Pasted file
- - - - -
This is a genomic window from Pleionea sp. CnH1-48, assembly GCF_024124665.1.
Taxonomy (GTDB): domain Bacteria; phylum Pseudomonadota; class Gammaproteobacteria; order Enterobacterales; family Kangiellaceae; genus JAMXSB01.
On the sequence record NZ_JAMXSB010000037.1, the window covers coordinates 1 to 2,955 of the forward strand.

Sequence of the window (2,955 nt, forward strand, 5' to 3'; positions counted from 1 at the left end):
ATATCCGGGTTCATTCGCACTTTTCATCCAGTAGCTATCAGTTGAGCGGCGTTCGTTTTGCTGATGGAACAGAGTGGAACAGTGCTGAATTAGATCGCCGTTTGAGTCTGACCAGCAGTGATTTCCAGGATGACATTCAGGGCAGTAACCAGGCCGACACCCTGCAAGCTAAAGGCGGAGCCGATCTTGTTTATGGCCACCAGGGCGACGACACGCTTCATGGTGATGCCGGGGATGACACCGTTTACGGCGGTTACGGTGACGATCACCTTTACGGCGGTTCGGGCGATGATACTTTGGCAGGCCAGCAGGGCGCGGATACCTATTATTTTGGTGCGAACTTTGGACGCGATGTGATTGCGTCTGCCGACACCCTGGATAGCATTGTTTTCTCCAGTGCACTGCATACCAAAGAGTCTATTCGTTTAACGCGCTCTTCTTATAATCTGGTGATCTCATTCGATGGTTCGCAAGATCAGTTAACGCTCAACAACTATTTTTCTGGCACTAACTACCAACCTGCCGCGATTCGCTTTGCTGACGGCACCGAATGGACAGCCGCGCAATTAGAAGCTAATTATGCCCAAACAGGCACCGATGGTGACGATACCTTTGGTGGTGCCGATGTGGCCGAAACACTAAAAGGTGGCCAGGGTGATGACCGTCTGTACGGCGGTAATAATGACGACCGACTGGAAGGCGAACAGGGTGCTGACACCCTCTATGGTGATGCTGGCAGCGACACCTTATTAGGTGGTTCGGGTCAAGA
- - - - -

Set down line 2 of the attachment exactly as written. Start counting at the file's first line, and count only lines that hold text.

Taxonomy (GTDB): domain Bacteria; phylum Pseudomonadota; class Gammaproteobacteria; order Enterobacterales; family Kangiellaceae; genus JAMXSB01.